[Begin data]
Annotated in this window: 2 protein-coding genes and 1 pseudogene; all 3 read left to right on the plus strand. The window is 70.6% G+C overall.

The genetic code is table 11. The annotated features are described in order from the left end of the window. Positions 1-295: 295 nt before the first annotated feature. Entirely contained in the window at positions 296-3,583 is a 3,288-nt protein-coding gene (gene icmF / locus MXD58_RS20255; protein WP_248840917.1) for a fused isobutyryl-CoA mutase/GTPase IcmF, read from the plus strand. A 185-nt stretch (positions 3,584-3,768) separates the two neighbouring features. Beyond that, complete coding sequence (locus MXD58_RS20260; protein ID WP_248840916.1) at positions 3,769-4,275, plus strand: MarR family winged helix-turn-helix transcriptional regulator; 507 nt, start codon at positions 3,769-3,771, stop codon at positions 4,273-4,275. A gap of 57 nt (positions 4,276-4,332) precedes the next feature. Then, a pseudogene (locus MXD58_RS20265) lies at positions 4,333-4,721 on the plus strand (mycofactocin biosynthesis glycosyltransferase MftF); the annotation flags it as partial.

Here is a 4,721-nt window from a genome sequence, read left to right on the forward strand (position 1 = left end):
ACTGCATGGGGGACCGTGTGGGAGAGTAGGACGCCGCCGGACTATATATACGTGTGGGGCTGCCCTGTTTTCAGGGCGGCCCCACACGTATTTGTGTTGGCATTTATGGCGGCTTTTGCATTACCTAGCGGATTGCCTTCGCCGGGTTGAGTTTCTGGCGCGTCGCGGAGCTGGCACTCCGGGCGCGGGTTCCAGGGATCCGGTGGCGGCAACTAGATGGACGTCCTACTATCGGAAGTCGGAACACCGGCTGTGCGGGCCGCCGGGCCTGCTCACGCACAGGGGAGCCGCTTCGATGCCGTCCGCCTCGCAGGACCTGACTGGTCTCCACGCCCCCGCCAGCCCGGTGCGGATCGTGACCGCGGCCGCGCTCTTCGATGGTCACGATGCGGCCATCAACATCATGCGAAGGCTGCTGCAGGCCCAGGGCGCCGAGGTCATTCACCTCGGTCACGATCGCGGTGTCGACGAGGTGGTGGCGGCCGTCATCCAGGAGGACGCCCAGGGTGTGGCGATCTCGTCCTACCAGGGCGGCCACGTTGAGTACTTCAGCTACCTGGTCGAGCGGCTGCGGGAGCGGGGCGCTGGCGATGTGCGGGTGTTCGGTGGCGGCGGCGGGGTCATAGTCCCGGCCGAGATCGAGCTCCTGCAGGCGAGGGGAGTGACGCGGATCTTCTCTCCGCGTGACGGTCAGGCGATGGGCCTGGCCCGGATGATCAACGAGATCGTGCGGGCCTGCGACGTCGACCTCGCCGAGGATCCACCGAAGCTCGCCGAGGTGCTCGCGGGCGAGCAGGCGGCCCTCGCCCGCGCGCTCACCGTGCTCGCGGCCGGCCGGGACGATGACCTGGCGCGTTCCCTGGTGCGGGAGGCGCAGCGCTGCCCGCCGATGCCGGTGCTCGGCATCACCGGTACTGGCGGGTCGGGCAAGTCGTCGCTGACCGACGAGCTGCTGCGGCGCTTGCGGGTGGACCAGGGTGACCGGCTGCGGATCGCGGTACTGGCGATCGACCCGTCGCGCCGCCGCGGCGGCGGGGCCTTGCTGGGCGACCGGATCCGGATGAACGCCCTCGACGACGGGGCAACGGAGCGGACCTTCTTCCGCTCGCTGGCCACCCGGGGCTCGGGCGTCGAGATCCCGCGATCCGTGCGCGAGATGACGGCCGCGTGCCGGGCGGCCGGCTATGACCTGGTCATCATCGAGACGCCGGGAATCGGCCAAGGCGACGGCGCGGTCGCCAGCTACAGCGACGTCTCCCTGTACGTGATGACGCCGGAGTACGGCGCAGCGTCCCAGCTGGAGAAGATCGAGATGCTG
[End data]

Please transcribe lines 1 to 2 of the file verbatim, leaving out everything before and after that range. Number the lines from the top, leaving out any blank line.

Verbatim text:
Annotated in this window: 2 protein-coding genes and 1 pseudogene; all 3 read left to right on the plus strand. The window is 70.6% G+C overall.

The genetic code is table 11. The annotated features are described in order from the left end of the window. Positions 1-295: 295 nt before the first annotated feature. Entirely contained in the window at positions 296-3,583 is a 3,288-nt protein-coding gene (gene icmF / locus MXD58_RS20255; protein WP_248840917.1) for a fused isobutyryl-CoA mutase/GTPase IcmF, read from the plus strand. A 185-nt stretch (positions 3,584-3,768) separates the two neighbouring features. Beyond that, complete coding sequence (locus MXD58_RS20260; protein ID WP_248840916.1) at positions 3,769-4,275, plus strand: MarR family winged helix-turn-helix transcriptional regulator; 507 nt, start codon at positions 3,769-3,771, stop codon at positions 4,273-4,275. A gap of 57 nt (positions 4,276-4,332) precedes the next feature. Then, a pseudogene (locus MXD58_RS20265) lies at positions 4,333-4,721 on the plus strand (mycofactocin biosynthesis glycosyltransferase MftF); the annotation flags it as partial.